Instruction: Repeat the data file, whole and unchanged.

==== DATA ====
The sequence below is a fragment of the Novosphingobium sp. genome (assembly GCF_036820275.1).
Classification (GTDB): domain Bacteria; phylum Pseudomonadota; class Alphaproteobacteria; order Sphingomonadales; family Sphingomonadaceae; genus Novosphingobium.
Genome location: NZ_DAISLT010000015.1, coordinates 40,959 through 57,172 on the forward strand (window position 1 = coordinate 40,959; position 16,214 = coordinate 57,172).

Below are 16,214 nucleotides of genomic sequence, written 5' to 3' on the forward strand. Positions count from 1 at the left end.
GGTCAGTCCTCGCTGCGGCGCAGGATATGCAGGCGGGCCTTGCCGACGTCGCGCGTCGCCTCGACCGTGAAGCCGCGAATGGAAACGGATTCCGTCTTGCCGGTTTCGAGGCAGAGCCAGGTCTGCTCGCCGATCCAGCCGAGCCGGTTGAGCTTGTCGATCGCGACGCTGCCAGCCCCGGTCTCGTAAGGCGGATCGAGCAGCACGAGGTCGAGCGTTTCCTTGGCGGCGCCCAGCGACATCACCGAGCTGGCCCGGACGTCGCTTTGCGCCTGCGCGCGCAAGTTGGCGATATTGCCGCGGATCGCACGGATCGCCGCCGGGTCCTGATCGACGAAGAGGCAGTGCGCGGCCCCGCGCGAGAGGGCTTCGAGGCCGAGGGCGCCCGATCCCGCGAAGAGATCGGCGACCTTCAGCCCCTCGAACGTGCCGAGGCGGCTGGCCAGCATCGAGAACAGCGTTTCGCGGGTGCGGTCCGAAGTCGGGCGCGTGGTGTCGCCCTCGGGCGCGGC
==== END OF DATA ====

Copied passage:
The sequence below is a fragment of the Novosphingobium sp. genome (assembly GCF_036820275.1).
Classification (GTDB): domain Bacteria; phylum Pseudomonadota; class Alphaproteobacteria; order Sphingomonadales; family Sphingomonadaceae; genus Novosphingobium.
Genome location: NZ_DAISLT010000015.1, coordinates 40,959 through 57,172 on the forward strand (window position 1 = coordinate 40,959; position 16,214 = coordinate 57,172).

Below are 16,214 nucleotides of genomic sequence, written 5' to 3' on the forward strand. Positions count from 1 at the left end.
GGTCAGTCCTCGCTGCGGCGCAGGATATGCAGGCGGGCCTTGCCGACGTCGCGCGTCGCCTCGACCGTGAAGCCGCGAATGGAAACGGATTCCGTCTTGCCGGTTTCGAGGCAGAGCCAGGTCTGCTCGCCGATCCAGCCGAGCCGGTTGAGCTTGTCGATCGCGACGCTGCCAGCCCCGGTCTCGTAAGGCGGATCGAGCAGCACGAGGTCGAGCGTTTCCTTGGCGGCGCCCAGCGACATCACCGAGCTGGCCCGGACGTCGCTTTGCGCCTGCGCGCGCAAGTTGGCGATATTGCCGCGGATCGCACGGATCGCCGCCGGGTCCTGATCGACGAAGAGGCAGTGCGCGGCCCCGCGCGAGAGGGCTTCGAGGCCGAGGGCGCCCGATCCCGCGAAGAGATCGGCGACCTTCAGCCCCTCGAACGTGCCGAGGCGGCTGGCCAGCATCGAGAACAGCGTTTCGCGGGTGCGGTCCGAAGTCGGGCGCGTGGTGTCGCCCTCGGGCGCGGC